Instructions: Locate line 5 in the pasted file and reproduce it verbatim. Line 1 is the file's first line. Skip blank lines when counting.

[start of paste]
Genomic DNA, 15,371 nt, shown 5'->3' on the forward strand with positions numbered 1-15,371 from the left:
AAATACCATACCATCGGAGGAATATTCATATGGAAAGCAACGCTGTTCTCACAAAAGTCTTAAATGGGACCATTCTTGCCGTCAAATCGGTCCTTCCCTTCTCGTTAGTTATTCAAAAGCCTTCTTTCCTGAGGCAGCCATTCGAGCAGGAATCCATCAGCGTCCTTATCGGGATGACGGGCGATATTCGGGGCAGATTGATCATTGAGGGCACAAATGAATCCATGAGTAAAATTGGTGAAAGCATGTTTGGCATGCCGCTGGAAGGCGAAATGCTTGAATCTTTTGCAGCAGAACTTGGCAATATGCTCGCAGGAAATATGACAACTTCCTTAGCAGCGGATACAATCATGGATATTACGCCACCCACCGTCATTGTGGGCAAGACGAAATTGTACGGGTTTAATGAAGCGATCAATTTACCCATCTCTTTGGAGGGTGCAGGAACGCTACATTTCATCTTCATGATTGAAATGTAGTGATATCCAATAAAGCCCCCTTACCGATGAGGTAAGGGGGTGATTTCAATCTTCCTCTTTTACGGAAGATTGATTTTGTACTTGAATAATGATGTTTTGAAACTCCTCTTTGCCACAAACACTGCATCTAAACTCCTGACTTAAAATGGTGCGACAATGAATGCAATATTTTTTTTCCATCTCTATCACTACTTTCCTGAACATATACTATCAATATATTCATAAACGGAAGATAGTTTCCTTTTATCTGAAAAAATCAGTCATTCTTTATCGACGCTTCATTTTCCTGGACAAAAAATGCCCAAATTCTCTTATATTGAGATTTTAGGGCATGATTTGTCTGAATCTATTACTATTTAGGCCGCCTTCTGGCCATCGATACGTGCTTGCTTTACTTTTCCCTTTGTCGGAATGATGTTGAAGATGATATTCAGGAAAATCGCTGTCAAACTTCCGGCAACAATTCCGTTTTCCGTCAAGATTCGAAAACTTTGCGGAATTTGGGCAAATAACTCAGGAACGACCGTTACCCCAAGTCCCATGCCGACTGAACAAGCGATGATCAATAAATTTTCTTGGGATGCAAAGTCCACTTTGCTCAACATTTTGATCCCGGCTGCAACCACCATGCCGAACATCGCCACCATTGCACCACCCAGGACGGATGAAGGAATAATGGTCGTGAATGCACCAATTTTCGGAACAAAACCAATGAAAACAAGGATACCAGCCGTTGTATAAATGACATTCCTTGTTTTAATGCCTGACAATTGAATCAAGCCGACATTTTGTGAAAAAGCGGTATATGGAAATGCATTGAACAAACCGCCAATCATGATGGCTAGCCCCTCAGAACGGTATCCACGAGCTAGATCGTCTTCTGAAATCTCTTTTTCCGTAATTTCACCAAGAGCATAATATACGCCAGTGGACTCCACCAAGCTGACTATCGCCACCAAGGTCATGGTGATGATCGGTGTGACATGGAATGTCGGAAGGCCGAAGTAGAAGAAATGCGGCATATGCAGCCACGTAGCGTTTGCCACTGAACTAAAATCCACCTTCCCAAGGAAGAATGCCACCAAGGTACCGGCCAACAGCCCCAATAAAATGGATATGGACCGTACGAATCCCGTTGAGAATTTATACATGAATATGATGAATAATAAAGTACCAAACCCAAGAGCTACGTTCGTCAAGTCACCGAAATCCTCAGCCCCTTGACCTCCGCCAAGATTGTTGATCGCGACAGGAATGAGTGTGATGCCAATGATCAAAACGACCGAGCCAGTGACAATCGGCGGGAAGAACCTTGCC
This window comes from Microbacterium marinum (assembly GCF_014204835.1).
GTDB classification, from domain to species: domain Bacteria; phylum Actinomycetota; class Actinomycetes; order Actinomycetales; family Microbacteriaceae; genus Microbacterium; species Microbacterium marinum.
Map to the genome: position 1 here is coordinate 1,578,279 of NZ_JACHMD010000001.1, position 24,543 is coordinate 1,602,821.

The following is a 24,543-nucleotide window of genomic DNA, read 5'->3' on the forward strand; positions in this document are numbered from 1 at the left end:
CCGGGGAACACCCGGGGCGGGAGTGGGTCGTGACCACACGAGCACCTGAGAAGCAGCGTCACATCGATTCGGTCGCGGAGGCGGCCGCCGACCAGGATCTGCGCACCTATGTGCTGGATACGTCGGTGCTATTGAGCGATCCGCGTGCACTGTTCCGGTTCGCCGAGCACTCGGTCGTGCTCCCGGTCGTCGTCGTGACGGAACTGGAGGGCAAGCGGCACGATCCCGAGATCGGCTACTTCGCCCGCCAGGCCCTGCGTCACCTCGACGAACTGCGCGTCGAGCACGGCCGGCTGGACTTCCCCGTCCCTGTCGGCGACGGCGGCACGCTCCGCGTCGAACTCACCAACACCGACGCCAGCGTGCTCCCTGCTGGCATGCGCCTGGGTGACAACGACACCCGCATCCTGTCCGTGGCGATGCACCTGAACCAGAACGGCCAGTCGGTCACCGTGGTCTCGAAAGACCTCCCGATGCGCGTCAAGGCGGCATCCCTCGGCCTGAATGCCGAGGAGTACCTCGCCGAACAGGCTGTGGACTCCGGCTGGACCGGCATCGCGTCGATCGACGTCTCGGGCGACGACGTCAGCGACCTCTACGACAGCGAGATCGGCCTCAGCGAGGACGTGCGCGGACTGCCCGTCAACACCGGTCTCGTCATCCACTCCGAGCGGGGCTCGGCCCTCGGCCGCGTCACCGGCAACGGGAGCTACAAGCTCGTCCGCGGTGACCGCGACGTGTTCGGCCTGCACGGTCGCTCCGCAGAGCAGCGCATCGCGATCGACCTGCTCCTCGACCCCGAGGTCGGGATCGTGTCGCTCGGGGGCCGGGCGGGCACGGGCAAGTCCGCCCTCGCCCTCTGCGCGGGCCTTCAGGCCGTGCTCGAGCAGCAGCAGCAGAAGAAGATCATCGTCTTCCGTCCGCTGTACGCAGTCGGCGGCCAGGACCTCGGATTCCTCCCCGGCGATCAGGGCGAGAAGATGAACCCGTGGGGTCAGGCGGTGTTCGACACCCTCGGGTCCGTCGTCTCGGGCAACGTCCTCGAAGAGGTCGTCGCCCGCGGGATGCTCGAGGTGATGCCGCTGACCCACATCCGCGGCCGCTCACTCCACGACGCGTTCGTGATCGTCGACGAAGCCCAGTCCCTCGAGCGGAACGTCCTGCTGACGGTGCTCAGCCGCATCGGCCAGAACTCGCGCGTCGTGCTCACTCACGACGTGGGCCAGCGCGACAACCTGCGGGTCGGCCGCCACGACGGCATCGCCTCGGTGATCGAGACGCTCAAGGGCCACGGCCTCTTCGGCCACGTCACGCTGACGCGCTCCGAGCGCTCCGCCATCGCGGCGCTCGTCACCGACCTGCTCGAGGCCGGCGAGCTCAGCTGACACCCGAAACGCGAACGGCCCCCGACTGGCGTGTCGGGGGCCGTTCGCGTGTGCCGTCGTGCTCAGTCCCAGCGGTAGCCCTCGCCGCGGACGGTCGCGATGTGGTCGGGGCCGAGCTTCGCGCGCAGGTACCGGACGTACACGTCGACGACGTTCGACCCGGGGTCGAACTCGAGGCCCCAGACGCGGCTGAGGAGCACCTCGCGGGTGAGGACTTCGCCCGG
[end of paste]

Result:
Map to the genome: position 1 here is coordinate 1,578,279 of NZ_JACHMD010000001.1, position 24,543 is coordinate 1,602,821.